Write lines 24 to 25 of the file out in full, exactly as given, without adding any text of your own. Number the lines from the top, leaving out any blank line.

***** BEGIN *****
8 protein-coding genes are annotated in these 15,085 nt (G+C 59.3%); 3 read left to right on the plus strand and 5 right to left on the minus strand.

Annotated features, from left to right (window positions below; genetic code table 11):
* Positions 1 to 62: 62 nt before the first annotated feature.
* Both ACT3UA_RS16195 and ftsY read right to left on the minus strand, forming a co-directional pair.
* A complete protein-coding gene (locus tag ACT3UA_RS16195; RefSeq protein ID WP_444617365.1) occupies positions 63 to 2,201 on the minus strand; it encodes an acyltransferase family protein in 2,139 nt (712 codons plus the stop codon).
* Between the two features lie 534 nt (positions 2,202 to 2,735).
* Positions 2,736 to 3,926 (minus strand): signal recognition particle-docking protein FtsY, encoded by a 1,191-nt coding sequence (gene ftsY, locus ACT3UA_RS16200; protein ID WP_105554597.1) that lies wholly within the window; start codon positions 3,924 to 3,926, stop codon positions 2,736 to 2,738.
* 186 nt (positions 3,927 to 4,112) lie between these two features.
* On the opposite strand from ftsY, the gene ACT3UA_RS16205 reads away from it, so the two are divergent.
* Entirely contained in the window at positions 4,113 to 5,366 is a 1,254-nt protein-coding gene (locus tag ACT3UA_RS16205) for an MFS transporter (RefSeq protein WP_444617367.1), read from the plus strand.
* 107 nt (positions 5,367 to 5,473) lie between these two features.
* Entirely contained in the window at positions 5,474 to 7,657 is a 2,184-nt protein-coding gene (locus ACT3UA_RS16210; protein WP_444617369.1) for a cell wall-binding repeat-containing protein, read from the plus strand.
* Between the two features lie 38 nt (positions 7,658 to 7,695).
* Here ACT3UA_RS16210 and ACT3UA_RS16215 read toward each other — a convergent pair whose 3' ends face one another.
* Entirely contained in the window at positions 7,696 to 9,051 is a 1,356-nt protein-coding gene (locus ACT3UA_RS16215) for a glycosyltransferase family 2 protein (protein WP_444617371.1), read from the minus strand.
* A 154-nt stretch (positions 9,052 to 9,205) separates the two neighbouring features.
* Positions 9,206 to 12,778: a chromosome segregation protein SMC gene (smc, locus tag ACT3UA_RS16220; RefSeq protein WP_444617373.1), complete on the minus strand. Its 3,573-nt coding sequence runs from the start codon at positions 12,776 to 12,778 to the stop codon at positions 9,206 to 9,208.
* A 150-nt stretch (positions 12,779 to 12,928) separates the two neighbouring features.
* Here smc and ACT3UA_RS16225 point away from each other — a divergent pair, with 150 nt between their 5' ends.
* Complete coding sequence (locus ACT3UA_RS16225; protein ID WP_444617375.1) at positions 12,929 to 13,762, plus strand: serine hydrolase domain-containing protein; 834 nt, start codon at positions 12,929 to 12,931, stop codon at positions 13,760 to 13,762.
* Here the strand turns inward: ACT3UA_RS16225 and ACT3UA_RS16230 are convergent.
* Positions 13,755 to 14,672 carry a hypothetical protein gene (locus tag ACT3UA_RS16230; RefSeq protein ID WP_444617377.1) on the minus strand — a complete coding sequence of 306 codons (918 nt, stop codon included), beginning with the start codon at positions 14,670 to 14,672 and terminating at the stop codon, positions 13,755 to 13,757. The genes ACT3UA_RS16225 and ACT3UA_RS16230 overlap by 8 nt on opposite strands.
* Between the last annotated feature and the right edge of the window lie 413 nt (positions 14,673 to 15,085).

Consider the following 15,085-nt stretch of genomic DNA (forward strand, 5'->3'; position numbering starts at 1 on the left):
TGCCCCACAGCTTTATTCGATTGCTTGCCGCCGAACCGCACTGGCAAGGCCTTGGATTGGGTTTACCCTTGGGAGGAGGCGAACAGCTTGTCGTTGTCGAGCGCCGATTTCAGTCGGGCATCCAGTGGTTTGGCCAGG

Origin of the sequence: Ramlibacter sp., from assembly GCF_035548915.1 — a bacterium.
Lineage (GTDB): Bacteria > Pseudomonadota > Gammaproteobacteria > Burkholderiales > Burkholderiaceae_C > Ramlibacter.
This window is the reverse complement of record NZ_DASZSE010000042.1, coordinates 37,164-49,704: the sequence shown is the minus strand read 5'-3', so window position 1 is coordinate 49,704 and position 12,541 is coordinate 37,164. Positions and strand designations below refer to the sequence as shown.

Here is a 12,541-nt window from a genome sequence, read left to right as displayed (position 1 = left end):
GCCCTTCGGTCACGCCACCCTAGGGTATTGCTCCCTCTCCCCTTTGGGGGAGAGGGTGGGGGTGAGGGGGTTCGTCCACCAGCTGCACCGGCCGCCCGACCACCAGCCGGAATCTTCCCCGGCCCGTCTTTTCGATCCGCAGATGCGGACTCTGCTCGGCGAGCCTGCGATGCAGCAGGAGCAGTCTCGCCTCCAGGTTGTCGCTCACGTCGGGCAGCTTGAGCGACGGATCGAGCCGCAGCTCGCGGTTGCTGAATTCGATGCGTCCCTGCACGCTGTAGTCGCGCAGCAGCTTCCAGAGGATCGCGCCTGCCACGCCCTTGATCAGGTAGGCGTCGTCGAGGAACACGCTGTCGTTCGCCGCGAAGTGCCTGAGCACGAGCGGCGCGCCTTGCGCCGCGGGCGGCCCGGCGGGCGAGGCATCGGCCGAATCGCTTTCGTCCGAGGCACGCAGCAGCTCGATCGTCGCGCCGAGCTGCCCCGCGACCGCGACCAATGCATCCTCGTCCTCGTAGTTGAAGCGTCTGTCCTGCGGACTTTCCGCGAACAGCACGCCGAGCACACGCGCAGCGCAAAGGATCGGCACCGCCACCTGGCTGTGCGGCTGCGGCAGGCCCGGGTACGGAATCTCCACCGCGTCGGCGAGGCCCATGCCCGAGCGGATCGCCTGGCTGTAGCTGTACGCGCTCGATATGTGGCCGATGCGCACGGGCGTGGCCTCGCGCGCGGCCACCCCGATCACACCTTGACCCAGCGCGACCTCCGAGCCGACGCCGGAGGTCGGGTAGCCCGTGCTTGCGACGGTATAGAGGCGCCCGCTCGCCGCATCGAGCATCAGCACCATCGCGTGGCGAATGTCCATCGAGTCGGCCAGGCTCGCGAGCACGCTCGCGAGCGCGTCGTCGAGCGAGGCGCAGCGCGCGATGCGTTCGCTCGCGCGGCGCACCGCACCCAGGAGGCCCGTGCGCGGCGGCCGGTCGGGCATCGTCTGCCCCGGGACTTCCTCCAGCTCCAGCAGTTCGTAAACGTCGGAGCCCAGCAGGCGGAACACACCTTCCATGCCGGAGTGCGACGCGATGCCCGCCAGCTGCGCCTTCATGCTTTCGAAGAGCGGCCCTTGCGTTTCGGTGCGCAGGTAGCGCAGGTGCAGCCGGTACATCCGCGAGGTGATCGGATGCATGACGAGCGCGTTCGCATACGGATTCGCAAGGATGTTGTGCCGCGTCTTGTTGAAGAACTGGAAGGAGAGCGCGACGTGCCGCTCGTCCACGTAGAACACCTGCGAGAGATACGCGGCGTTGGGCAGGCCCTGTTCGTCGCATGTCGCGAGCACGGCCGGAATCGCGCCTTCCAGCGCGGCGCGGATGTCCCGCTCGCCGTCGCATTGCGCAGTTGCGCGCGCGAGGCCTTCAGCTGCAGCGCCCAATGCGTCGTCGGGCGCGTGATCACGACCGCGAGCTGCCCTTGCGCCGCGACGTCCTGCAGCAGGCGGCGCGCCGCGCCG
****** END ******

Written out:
Consider the following 15,085-nt stretch of genomic DNA (forward strand, 5'->3'; position numbering starts at 1 on the left):
TGCCCCACAGCTTTATTCGATTGCTTGCCGCCGAACCGCACTGGCAAGGCCTTGGATTGGGTTTACCCTTGGGAGGAGGCGAACAGCTTGTCGTTGTCGAGCGCCGATTTCAGTCGGGCATCCAGTGGTTTGGCCAGG